On the Right Path

InfoPath helps customers automate and manage the process of gathering and sharing data.

Filling out forms is a bane of modern existence. Nearly everyone has a story about doing battle with some multi-page form in triplicate that has barely enough room in the fields to legibly enter your name, address and favorite color.

Microsoft's InfoPath is one answer to the burden of using forms to gather information, but that's merely its starting point—which brings up a bit of a quandary. InfoPath is one of those products that when you ask what it does, the response is likely to begin with, "Well …" and trail off with a long list of features.

True, its primary function is to help customers design electronic forms and use them to gather data. Once they have gathered that data, InfoPath can also help them share it with others throughout their organization. So InfoPath really does three things: it helps your business customers create dynamic forms, gather data with those forms and seamlessly make the data available to other applications.

Since it supports industry-standard Extensible Markup Language (XML) and virtually any user-defined schema, your customers can use InfoPath to create their own application forms, HR data forms, insurance forms, business process outlines or any type of process for which they need to gather, select and organize data.

A slew of InfoPath templates are available for download from Microsoft. Out of the box, it comes bundled with 25 pre-defined template forms, including:

  • Expense Report
  • Invoice
  • Asset Tracking
  • Performance Review
  • Project Plan
  • Purchase Request
  • Meeting Agenda
  • Travel Itinerary
  • Time Card

After using InfoPath forms to collect information, customers can standardize and integrate that data with other XML-enabled applications. This can help with a variety of business needs, such as developing an employee performance management program, creating expense reports, travel requests, purchase orders, workgroup updates and status reports, tracking company assets, and assembling and distributing meeting agendas.

InfoPath has a familiar, easy to understand interface for both entering information and designing the form data fields. If your customers have used Word and Excel, they won't have any trouble using InfoPath.

Collected data is automatically updated in XML format so it is transportable and easy to share. InfoPath works with any XML-enabled database or server through Web services. It also easily integrates with server systems, which gets to another strong selling point: It can improve the flow of information throughout an organization. If you serve a specific vertical industry, such as healthcare or insurance, you could also develop custom templates to add value to a customer's InfoPath purchase.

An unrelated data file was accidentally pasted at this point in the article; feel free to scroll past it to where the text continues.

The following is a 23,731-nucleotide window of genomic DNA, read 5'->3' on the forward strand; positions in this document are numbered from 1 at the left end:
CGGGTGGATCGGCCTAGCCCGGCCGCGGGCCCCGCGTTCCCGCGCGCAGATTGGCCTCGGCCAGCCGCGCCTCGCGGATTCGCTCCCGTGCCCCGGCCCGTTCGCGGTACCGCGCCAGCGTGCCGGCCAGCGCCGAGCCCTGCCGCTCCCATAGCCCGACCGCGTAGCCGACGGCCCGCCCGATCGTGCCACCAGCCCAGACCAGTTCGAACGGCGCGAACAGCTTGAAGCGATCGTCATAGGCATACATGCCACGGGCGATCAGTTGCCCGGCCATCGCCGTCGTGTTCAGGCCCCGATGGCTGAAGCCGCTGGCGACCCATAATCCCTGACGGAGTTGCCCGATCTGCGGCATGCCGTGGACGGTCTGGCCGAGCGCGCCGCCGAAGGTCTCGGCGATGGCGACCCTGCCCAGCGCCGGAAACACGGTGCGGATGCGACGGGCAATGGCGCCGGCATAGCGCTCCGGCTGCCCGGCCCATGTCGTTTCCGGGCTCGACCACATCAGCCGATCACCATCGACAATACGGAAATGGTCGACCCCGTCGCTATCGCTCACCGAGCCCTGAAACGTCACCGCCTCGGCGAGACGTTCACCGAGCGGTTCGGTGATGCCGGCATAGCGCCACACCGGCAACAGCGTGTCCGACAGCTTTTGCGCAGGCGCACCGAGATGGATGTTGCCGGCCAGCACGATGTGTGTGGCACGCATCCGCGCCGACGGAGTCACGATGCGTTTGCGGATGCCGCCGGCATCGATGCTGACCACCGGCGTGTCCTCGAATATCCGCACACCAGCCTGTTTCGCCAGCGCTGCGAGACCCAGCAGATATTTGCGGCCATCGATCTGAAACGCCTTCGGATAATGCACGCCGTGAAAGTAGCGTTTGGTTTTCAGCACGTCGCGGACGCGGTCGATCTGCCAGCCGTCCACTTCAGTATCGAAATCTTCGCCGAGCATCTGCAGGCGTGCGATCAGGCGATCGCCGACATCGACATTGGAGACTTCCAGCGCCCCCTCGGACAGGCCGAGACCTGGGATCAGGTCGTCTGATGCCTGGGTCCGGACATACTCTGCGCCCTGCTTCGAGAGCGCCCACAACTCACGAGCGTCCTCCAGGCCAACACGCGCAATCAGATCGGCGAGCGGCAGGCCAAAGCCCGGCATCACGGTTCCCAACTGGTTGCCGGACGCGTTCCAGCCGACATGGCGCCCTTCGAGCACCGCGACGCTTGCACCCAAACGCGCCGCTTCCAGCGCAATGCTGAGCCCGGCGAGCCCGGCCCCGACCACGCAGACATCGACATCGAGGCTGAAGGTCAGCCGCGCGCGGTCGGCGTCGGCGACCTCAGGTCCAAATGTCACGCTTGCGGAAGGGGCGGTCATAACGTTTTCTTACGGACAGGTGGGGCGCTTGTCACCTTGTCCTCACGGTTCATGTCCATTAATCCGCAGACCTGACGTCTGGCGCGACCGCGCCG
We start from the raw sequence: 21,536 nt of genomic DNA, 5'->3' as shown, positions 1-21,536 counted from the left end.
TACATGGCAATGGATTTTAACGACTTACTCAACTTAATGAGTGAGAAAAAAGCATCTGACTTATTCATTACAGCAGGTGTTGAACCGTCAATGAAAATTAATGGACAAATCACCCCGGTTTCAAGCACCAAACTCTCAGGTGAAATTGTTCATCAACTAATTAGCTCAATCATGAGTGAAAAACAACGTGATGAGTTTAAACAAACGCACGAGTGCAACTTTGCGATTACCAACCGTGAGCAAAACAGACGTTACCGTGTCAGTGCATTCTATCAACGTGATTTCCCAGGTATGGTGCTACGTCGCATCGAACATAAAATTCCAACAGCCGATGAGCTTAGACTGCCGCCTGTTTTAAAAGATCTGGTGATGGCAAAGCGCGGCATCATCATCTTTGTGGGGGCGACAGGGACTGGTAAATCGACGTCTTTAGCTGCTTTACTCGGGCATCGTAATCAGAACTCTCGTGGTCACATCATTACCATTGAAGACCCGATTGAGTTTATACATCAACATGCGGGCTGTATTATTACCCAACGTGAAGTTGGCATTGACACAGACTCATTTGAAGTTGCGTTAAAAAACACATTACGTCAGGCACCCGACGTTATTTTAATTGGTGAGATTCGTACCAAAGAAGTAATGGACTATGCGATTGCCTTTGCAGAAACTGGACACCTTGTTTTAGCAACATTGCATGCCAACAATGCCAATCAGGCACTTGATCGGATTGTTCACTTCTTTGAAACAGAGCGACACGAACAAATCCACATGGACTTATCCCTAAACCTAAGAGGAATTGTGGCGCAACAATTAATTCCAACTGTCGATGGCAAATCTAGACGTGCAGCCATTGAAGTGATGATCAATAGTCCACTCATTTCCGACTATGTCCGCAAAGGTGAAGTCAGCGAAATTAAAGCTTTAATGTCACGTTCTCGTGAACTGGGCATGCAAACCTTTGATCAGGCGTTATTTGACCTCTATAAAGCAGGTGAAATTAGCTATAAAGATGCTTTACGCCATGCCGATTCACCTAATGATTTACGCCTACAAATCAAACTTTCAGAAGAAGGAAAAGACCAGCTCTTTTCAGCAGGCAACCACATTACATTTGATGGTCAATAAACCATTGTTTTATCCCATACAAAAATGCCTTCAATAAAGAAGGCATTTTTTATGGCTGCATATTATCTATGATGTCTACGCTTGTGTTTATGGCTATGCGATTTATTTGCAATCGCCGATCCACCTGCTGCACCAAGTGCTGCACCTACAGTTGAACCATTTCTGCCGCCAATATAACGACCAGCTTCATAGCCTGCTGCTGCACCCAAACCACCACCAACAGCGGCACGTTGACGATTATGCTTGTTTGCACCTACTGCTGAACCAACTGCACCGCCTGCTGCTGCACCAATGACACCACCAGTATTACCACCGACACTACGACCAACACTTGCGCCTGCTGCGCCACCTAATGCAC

Plays Well With Others
Because of its lineage and the fact that it supports XML, InfoPath easily works with other Microsoft Office programs such as Excel, Outlook and Access. It also integrates well with SQL Server 2000. Excel users can import data into a worksheet, either directly from an InfoPath form or from a SharePoint Services library (see "Collaboration Nation," p. 18). Outlook users can distribute forms (either completed or blank) within outgoing messages, even if the message recipients aren't InfoPath users. Customers can also connect InfoPath forms to an existing Access database and then use the form to enter data or query the database.

Your more technically minded customers can design forms connected to a SQL Server database or store their InfoPath files within a Windows SharePoint Services library. Using SharePoint helps customers keep numerous related forms in a single location. It also makes it easier for people to whom they are sending blank forms to export form data to Excel or merge the data from several forms into a single consolidated form. Customers can also establish connections within forms to import data from a SharePoint site or submit their form to another SharePoint Services form library.

Customers certainly don't need to be veteran scripters to design and create forms, but if they are comfortable with coding, they can use Microsoft's JScript (an object-based scripting language similar to C, C++ and Java) or Visual Basic Scripting Edition to develop more complex forms. Internet Explorer and other Web browsers can usually read VBScript programs embedded within HTML pages. Your developer customers can also use Visual Studio .NET to develop and debug InfoPath forms built with Microsoft Visual C++ or Visual Basic .NET managed code.

Microsoft InfoPath 2003
Release: July 2004 (with SP1)

Base Price: $199 (for Microsoft Volume Licensing customers). Also comes bundled with Microsoft Office Professional Enterprise Edition 2003.


Locked Down
When Microsoft released Office 2003 Service Pack 1 (SP1), it included a handful of security and design updates for InfoPath. That Service Pack helps make InfoPath more flexible, stable and secure, while providing developers and form designers with more tools for creating customized solutions.

With the security enhancements in SP1, form designers can provide for verifiable signatures, partial signing, co-signing and counter-signing through enhanced digital signature support. A respondent filling in an InfoPath form can sign different portions of a form (for example, a survey or project approval form requiring sign-off from multiple people). They can also see an earlier "version" of the form as it appeared when the previous viewer added his or her digital signature. When a form is digitally signed, InfoPath form designers can also include additional information about the signer and more details about the form.

SP1 also brought expanded controls to InfoPath that let form designers specify how often files will be automatically saved, which helps prevent loss of data. InfoPath also supports handwriting via Tablet PCs, digital pens, automatic Tablet PC ink recognition (that transforms handwriting into typed text), improved e-mail attachment handling and the ability to work with forms sent as attachments.

With SP1, forms designers have more flexibility in terms of page layout controls. For example, they can insert page breaks for print versions of forms that will not affect form layout for users filling out the InfoPath form online. Your customers can also control the ability of their users to view data gathered with forms by job function or access rights. InfoPath 2003 forms are also fully compatible with the new Office 2003 SP1 updates.

It's also easier to submit information in an InfoPath form, by simply clicking the Submit button in the toolbar at the top of the page. And it's easier for designers to replicate paper-based forms with improved text font support.

SP1 also brings several enhancements that apply specifically to developers, including built-in support for tasks that would ordinarily require additional coding. Developers can now customize InfoPath forms with scripts and use Visual Basic .NET 2003 and Visual C++ to move between InfoPath and Visual Studio .NET (with the InfoPath 2003 Toolkit for Visual Studio .NET). Developers can also create, debug and build InfoPath forms with managed code.